Contact Lenses for Keratoconus
Specialty contact lenses for those who can’t see with glasses due to corneal disease such as keratoconus, corneal injury or failed refractive surgery.
What is Keratoconus?
Keratoconus (pronounced “kair-uh-toe-CONE-us”) is a progressive eye disease which affects one in 2,000 people causing distorted vision. It can occur in one or both eyes and typically begins during a person’s teens or early 20s. Many people will go years not knowing they have keratoconus.
It is a condition where the cornea thins out and protrudes outward like a cone. Your cornea is the clear, domed-shaped window at the front of your eye. Its role is to focus light into your eye. Keratoconus changes the shape of your cornea which bring light rays out of focus causing blurred vision, glare and/or halos. Many people will go years suffering from these vision problems not realizing they have keratoconus.
Signs and Symptoms of Keratoconus
Symptoms of Keratoconus can differ in each eye and the symptoms can change over time. Keratoconus symptoms are usually mild in the beginning and take 10 to 20 years to progress.
Early Symptoms of Keratoconus include:
- Mild Blurred Vision
- Slightly Distorted Vision
- Increased Sensitivity to light and glare
- Eye redness or swelling
Later Stage Keratoconus Symptoms Include:
- Increased Blurry and Distorted Vision
- Increases nearsightedness
- Not being able to wear contact lenses because they are uncomfortable and don’t fit properly
What Causes Keratoconus?
The cause of keratoconus is still a bit of a mystery. It does seem to run in families, but there may also be some environmental influences. New research suggests that keratoconus may be due to an imbalance of enzymes within the cornea, making the cornea more susceptible to oxidative damage which causes it to weaken and bulge. The cause of Keratoconus can also be associated with:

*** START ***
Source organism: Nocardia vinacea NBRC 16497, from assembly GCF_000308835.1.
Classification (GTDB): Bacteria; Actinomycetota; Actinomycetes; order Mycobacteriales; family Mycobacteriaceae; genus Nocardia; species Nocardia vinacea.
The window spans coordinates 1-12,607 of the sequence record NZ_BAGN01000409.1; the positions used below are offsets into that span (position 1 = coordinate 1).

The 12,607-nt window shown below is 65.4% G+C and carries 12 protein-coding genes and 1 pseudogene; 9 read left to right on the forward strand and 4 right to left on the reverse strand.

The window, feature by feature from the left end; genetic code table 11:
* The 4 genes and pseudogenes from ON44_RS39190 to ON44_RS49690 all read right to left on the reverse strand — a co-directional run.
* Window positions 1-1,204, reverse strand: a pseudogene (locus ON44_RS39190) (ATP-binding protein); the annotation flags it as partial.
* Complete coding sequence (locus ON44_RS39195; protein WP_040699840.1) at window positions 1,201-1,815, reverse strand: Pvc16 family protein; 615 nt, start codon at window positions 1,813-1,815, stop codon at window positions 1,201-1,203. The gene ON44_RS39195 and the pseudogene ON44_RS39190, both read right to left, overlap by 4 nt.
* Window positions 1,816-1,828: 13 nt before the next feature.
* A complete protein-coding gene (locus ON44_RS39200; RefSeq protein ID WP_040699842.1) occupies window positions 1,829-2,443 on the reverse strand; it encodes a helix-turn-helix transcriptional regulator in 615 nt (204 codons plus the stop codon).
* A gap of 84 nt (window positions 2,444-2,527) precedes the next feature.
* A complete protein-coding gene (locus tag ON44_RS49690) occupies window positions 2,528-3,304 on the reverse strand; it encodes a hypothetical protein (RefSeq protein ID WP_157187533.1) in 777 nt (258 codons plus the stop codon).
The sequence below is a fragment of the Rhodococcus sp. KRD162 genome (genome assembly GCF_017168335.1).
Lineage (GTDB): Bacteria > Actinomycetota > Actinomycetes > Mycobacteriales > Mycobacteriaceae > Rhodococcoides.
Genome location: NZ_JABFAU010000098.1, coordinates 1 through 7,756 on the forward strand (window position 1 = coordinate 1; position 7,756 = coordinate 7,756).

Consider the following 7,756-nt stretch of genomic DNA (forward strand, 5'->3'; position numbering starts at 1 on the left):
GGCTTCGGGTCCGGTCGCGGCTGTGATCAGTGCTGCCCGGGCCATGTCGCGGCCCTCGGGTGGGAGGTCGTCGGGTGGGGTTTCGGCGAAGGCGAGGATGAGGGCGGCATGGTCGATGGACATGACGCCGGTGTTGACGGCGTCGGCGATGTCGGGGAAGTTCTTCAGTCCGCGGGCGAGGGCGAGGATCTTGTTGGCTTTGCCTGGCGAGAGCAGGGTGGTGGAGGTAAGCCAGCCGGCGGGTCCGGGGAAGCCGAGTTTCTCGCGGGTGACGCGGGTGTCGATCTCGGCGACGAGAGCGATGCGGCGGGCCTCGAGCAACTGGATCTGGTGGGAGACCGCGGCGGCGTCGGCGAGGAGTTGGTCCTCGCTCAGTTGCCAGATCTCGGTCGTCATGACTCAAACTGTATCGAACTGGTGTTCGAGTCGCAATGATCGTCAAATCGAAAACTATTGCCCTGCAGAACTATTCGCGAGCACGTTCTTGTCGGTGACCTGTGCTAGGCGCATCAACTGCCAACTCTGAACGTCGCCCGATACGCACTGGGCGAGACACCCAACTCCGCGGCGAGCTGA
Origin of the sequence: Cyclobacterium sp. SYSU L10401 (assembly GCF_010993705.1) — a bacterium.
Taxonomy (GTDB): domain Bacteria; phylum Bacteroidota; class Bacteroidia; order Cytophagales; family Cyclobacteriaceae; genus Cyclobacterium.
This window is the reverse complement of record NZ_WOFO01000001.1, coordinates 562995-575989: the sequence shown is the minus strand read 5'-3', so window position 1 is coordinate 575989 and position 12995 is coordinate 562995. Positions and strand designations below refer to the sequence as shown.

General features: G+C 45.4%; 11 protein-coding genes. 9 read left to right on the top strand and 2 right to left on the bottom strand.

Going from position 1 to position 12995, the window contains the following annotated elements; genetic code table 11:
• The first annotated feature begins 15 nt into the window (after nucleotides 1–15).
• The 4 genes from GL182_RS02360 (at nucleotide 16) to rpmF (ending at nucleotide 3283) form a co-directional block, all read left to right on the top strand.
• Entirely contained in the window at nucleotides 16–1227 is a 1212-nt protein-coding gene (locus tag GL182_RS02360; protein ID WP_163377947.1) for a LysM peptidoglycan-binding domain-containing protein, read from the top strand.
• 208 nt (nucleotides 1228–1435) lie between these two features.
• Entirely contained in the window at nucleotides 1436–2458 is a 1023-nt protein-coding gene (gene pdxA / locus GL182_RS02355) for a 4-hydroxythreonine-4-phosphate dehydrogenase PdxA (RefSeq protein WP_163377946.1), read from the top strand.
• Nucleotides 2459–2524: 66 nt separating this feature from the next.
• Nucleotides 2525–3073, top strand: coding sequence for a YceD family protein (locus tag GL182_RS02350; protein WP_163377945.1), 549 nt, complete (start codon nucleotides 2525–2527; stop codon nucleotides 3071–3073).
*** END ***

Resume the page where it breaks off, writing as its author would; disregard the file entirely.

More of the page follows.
- Overexposure to ultraviolet rays from the sun
- Excessive Eye Rubbing
- Chronic Eye Irritation
- Poorly Fitted Contact Lenses
Getting a Diagnosis
Keratoconus can be diagnosed through a routine eye exam. You can expect your eye doctor to examine your cornea and may measure its curve to help show the change in its shape over time. If you are diagnosed with Keratoconus, it is essential to try to avoid rubbing your eyes. Rubbing your eyes can damage the thin corneal tissue and worsen the condition.
Treatments depend on the severity of the symptoms. Mild symptoms like mild vision issues can be corrected with eyeglasses. In later stages of Keratoconus, you may need to wear special contact lenses such as Scleral lenses.
At Everything Eyes, we have had great with Scleral lenses. These lenses are remarkably comfortable as they vault entirely the cornea and limbus. The higher Dk materials allow them to be worn for long periods of time, and the preservative-free saline reservoir helps maintain a healthy epithelial surface. These lenses have worked well for patients who require physical relief as well as clear vision.